Spokesman: Governor Terry Branstad uses neither public nor private e-mail

E-mailing practices by government officials have drawn an unusual amount of scrutiny this year, thanks to the national press corps’ months-long fixation on Hillary Clinton’s use of a private server and e-mail account during her years as secretary of state. Though the most sensational reports about Clinton’s e-mails were wrong, a drumbeat of news articles and commentary pointed to her private e-mail use as a scandal, or at least a serious political problem.

For years, people who have submitted records requests for Governor Terry Branstad’s e-mails have been told the governor does not use e-mail. So I was surprised this week to see footage of Branstad telling his top donor and Iowa Board of Regents President Bruce Rastetter to “send me an e-mail” with facts about Bruce Harreld, at the time a candidate for the University of Iowa presidency. Iowa Public Television’s “Governor Branstad: Behind the Scenes” documentary includes video of Branstad talking with Rastetter during the Iowa State Fair. I transcribed the brief conversation here.

In light of Branstad’s comment to Rastetter, I asked the governor’s communications director Ben Hammes to clarify whether Branstad has an e-mail account for official or private use. He replied, “The governor does not use email or have email. The governor was referring to sending information to our office, which is what he asks of constituents, when he is traveling around Iowa. He will often ask them to send information to the appropriate policy person in our office.”

Since Branstad asked Rastetter to send “me” an e-mail (rather than asking for the background to be sent to his staff), I asked Hammes whether he could confirm that the governor never communicates directly with Rastetter or with anyone else via e-mail, and that “people wishing to e-mail information to the governor can do so only by e-mailing intermediaries.” Hammes responded, “Correct. The governor does not have an email account.” Duly noted with regret, since the lack of an official e-mail account will make it harder for reporters and future historians to reconstruct Branstad’s actions and decision-making process during his fifth and sixth terms.

On a related note, today’s New York Times reported that Defense Secretary Ashton Carter “relied on a personal email account to conduct a portion of his government business during his first months at the Pentagon.” Today’s lead editorial in the Des Moines Register took Des Moines City Council member Christine Hensley to task for, among other things, using a private e-mail account to discuss city business. The newspaper also criticized city policy that allows officials to search for and disclose e-mails that are the subject of open records requests, because those people “lack the technical expertise to conduct document searches” and “have a strong motive to withhold damaging emails they have sent or received.” Hensley is refusing to release a legal opinion on whether she should recuse herself from a policy matter because of a potential conflict of interest. The controversy doesn’t reflect well on the longtime city council member, who I believe is positioning herself to be Cedar Rapids Mayor Ron Corbett’s running mate for the 2018 governor’s race.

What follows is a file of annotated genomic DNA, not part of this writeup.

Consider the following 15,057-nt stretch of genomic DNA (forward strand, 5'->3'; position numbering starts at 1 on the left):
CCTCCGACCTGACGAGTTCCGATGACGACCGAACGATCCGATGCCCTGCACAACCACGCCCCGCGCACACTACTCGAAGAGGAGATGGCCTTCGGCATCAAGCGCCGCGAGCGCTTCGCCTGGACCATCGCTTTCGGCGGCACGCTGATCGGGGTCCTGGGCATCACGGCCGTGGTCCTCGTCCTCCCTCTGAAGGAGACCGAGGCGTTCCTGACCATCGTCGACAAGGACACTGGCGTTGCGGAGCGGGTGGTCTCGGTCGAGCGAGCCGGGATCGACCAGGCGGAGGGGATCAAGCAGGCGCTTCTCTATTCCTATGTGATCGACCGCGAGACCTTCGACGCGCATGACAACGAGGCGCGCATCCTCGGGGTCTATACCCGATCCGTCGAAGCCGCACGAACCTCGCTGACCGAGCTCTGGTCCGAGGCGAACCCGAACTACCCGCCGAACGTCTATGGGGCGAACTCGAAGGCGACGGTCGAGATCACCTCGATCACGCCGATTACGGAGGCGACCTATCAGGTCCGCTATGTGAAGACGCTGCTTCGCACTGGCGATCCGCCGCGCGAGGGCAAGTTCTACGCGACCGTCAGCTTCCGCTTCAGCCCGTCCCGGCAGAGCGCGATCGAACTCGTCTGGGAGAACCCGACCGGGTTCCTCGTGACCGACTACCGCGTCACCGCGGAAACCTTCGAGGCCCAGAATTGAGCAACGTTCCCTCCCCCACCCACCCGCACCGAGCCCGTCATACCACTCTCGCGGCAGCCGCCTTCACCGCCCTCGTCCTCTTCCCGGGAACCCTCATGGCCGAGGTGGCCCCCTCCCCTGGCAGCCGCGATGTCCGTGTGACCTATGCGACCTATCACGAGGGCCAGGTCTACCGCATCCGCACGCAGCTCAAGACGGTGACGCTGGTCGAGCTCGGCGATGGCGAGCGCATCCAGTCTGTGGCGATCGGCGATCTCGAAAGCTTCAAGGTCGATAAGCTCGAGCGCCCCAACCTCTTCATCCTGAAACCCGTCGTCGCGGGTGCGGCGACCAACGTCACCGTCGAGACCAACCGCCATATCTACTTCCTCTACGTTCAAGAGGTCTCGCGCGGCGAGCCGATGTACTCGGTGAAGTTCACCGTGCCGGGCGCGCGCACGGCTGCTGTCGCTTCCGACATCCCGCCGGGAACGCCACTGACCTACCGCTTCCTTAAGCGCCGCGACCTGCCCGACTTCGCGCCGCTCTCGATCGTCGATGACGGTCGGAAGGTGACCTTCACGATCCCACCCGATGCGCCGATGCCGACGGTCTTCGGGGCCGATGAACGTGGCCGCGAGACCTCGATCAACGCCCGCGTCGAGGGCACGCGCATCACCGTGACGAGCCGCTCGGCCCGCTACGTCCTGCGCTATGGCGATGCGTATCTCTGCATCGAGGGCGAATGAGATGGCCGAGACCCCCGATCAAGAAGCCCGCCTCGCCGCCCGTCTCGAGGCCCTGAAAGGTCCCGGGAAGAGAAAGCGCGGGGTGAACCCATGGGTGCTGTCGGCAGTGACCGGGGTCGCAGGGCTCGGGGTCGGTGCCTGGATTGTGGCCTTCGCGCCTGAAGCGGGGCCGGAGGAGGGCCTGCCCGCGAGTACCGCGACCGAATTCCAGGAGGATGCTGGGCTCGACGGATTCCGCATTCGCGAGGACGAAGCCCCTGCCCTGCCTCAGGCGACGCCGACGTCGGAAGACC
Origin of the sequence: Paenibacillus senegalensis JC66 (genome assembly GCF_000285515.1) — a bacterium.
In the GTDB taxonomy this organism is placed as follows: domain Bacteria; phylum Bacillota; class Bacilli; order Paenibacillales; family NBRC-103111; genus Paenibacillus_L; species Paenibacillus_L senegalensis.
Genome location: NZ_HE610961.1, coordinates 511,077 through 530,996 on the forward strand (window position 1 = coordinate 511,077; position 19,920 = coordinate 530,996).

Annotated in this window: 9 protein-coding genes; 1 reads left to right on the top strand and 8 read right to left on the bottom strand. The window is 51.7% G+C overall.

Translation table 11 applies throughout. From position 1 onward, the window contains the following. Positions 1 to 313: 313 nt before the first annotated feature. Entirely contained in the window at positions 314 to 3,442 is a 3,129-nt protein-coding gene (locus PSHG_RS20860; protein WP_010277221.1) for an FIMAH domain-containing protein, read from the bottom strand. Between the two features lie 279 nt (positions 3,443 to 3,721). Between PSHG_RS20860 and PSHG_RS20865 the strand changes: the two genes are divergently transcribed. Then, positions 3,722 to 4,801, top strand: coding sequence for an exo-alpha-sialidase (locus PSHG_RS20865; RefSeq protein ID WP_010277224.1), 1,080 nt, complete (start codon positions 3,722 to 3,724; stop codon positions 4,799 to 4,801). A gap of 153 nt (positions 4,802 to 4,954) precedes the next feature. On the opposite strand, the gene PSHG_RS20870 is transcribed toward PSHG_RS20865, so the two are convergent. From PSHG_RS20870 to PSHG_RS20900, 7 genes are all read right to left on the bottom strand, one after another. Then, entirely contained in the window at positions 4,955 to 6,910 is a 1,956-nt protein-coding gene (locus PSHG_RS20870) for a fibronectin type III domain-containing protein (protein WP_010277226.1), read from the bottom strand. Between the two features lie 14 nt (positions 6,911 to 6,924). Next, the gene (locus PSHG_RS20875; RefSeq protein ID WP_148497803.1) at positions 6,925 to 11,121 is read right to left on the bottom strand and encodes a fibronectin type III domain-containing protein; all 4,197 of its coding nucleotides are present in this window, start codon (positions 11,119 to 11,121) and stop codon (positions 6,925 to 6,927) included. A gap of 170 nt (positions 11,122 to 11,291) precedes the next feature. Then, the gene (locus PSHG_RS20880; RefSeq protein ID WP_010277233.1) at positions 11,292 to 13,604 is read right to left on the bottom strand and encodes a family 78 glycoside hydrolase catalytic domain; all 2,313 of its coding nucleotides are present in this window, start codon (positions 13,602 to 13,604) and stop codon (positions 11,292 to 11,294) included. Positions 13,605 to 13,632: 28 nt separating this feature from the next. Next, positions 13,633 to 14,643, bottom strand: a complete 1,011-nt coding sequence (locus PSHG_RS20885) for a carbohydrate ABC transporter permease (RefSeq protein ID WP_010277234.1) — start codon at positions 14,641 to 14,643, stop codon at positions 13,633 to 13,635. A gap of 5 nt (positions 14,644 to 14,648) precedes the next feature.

UPDATE: I had forgotten that Branstad admitted during a deposition last year to using a Blackberry. More details on that are below. I am seeking further comment on whether the governor receives work-related or private messages from people on that Blackberry.

DECEMBER 21 UPDATE: Hammes was quick to respond to my first questions on this topic last week, but four days since I followed up with a question about the Blackberry, still radio silence from the governor’s office.

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Grassley, Ernst vote to confirm new Defense Secretary

Catching up on news from last week, the U.S. Senate confirmed Ashton Carter as secretary of defense by 93 votes to 5 (roll call) on February 12. Only five Republicans opposed the nomination, which is rare for President Barack Obama’s administration. Iowa’s Senators Chuck Grassley and Joni Ernst both supported Carter, and I’ve enclosed their statements after the jump. Grassley emphasized that he will “continue to press for clean, accurate audits at the Defense Department,” while Ernst praised Carter’s “strong support and dedication to our service members and their families.” Ernst serves on the Senate Armed Services Committee, which unanimously forwarded Carter’s nomination earlier in the week. Kristina Wong reported for The Hill, “Republicans on the committee were particularly pleased that Carter said he would consider recommending that Obama modify his Afghanistan troop drawdown schedule, if necessary, and that he was inclined to arm Ukraine against Russian aggression.”

I’ve also enclosed below Carter’s official bio, summarizing his extensive Pentagon experience.

On February 9, Grassley and Ernst joined their colleagues in unanimously confirming Michael Botticelli as director of the White House Office of National Drug Control Policy. Grassley’s statement on the country’s new “drug czar” is after the jump too. He praised Botticelli for recognizing “the dangers of smoking marijuana.” In recent testimony before a U.S. House committee, Botticelli said “The [Obama] Administration continues to oppose attempts to legalize marijuana and other drugs.”

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